The End of Apartheid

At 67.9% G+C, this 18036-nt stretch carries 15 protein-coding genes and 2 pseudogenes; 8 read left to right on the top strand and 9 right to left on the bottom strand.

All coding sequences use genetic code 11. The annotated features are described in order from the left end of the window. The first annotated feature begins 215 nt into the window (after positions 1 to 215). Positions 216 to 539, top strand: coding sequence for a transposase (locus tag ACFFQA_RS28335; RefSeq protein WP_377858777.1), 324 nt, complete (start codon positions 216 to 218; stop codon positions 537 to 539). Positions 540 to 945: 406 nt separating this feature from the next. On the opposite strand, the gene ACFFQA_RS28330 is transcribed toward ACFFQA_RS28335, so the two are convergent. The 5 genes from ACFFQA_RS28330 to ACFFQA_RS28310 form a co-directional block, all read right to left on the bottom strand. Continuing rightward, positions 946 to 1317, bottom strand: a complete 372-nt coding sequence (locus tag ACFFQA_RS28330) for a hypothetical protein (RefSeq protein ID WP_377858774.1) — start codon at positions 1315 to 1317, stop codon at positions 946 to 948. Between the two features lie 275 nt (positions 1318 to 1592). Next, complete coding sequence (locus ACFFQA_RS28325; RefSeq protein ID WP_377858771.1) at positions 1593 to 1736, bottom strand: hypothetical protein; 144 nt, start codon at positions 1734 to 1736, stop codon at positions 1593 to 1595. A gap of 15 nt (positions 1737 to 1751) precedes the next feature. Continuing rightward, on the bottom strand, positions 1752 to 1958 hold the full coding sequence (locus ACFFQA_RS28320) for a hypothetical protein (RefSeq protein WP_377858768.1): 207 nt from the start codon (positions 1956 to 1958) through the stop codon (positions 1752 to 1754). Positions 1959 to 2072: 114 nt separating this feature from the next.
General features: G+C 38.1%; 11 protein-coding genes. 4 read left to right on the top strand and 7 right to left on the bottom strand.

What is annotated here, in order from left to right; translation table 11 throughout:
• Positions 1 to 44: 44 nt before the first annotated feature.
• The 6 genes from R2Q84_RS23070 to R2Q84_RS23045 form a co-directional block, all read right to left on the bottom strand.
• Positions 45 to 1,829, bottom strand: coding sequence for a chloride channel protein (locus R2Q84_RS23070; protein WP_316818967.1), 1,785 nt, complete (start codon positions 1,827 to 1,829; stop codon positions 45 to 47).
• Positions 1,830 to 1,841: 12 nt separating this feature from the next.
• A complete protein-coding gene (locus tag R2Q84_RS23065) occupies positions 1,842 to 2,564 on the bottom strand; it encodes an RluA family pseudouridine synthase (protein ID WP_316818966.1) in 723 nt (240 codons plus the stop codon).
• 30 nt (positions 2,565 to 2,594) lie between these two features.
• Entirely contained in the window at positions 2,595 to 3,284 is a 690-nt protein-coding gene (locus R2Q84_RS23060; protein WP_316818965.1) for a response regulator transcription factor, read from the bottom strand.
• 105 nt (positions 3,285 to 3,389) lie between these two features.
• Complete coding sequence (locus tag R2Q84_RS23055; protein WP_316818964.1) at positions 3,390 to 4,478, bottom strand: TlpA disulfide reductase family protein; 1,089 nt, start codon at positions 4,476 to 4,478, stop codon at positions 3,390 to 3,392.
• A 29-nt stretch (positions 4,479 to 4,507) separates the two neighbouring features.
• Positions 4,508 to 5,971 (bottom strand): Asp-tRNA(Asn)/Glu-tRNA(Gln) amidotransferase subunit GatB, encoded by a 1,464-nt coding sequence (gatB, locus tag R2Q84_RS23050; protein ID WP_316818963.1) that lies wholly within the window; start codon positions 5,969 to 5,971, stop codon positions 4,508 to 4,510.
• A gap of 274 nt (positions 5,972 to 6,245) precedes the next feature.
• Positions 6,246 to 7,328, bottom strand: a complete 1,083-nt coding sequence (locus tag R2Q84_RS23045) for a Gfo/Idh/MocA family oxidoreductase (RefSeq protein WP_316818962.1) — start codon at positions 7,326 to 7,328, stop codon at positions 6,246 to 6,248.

In January 1986, President Botha surprised apartheid supporters with the declaration that South Africa had "outgrown the outdated concept of apartheid." The National Party then began conditional and augmentable change, at a slow constrained pace. In 1989 F.W. De Klerk was elected President; the South African economy had been deteriorating due to international sanctions, this convinced many South Africans that race relations needed to change; De Klerk promised to pursue a compromise. Before actual negotiations could begin, meetings regarding the negotiating meetings were needed. These began in July 1984, after Minister of Justice Hendrik Coetsee paid several covert visits to imprisoned ANC leader Nelson Mandela. The first meeting between the ANC and the National Party's representatives was held in October 1987 this meeting was held in complete secrecy in Great Britain, this initial meeting's success led to a second gathering in Kent, England. The scope of these initial meetings ranged from political prisoner release to the power structure of the forthcoming government. At the same time secret meetings were being held in England, classified meetings with Nelson Mandela began from his prison cell. Mandela faced constant pressure to publicly renounce the ANC's militant campaign; Mandela declined to do so. Talks between the ANC and NP progressed slowly but steadily with Thabo Mbeki leading the ANC and Willie Esterhuyse directing the Afrikaners. Negotiations between the ANC and the National Intelligence Agency were held in Switzerland in September, 1989. Mandela's release, ceasefire terms and the power-sharing arrangements dominated these talks. South Africa's noticeable metamorphosis began soon after this September meetings. In October, 1989 Walter Sisulu and six other incarcerated ANC members were released from prison. On February 2, 1990, President De Klerk announced the impending release of Mandela, and the legalization...
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